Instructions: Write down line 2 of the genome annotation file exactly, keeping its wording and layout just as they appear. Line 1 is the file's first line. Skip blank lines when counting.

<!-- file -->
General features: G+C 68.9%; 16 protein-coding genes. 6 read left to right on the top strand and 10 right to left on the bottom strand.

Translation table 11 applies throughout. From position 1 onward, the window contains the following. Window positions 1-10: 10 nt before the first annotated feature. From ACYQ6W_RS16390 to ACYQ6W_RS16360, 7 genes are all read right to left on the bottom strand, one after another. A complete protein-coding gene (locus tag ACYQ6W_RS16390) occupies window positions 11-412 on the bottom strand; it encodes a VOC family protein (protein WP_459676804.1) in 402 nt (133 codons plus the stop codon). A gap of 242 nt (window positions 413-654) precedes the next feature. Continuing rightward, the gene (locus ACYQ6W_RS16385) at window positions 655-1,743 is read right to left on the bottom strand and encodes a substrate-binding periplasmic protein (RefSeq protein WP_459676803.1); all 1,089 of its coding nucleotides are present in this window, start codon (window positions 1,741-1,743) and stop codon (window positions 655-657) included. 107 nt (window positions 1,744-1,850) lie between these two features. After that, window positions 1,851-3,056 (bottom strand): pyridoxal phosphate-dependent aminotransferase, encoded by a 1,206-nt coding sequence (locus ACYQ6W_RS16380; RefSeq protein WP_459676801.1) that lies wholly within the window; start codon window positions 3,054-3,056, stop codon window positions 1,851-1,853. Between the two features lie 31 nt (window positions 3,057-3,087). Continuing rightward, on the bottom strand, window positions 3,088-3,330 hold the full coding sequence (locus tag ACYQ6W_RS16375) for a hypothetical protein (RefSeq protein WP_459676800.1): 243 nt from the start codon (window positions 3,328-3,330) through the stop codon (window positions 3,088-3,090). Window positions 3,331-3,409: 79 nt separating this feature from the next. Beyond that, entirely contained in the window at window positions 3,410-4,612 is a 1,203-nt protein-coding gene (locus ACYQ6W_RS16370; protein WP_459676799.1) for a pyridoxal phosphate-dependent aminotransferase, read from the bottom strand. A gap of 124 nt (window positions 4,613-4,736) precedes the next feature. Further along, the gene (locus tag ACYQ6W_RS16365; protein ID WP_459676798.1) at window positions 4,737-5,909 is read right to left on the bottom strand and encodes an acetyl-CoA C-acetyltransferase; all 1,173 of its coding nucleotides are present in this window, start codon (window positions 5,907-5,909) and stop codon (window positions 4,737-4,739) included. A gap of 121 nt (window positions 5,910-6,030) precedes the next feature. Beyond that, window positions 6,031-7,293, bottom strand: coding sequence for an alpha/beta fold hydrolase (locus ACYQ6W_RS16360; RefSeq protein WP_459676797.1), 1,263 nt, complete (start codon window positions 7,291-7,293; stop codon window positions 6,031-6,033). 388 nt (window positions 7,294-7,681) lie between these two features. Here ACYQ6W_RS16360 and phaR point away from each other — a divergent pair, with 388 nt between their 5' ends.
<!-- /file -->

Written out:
Translation table 11 applies throughout. From position 1 onward, the window contains the following. Window positions 1-10: 10 nt before the first annotated feature. From ACYQ6W_RS16390 to ACYQ6W_RS16360, 7 genes are all read right to left on the bottom strand, one after another. A complete protein-coding gene (locus tag ACYQ6W_RS16390) occupies window positions 11-412 on the bottom strand; it encodes a VOC family protein (protein WP_459676804.1) in 402 nt (133 codons plus the stop codon). A gap of 242 nt (window positions 413-654) precedes the next feature. Continuing rightward, the gene (locus ACYQ6W_RS16385) at window positions 655-1,743 is read right to left on the bottom strand and encodes a substrate-binding periplasmic protein (RefSeq protein WP_459676803.1); all 1,089 of its coding nucleotides are present in this window, start codon (window positions 1,741-1,743) and stop codon (window positions 655-657) included. 107 nt (window positions 1,744-1,850) lie between these two features. After that, window positions 1,851-3,056 (bottom strand): pyridoxal phosphate-dependent aminotransferase, encoded by a 1,206-nt coding sequence (locus ACYQ6W_RS16380; RefSeq protein WP_459676801.1) that lies wholly within the window; start codon window positions 3,054-3,056, stop codon window positions 1,851-1,853. Between the two features lie 31 nt (window positions 3,057-3,087). Continuing rightward, on the bottom strand, window positions 3,088-3,330 hold the full coding sequence (locus tag ACYQ6W_RS16375) for a hypothetical protein (RefSeq protein WP_459676800.1): 243 nt from the start codon (window positions 3,328-3,330) through the stop codon (window positions 3,088-3,090). Window positions 3,331-3,409: 79 nt separating this feature from the next. Beyond that, entirely contained in the window at window positions 3,410-4,612 is a 1,203-nt protein-coding gene (locus ACYQ6W_RS16370; protein WP_459676799.1) for a pyridoxal phosphate-dependent aminotransferase, read from the bottom strand. A gap of 124 nt (window positions 4,613-4,736) precedes the next feature. Further along, the gene (locus tag ACYQ6W_RS16365; protein ID WP_459676798.1) at window positions 4,737-5,909 is read right to left on the bottom strand and encodes an acetyl-CoA C-acetyltransferase; all 1,173 of its coding nucleotides are present in this window, start codon (window positions 5,907-5,909) and stop codon (window positions 4,737-4,739) included. A gap of 121 nt (window positions 5,910-6,030) precedes the next feature. Beyond that, window positions 6,031-7,293, bottom strand: coding sequence for an alpha/beta fold hydrolase (locus ACYQ6W_RS16360; RefSeq protein WP_459676797.1), 1,263 nt, complete (start codon window positions 7,291-7,293; stop codon window positions 6,031-6,033). 388 nt (window positions 7,294-7,681) lie between these two features. Here ACYQ6W_RS16360 and phaR point away from each other — a divergent pair, with 388 nt between their 5' ends.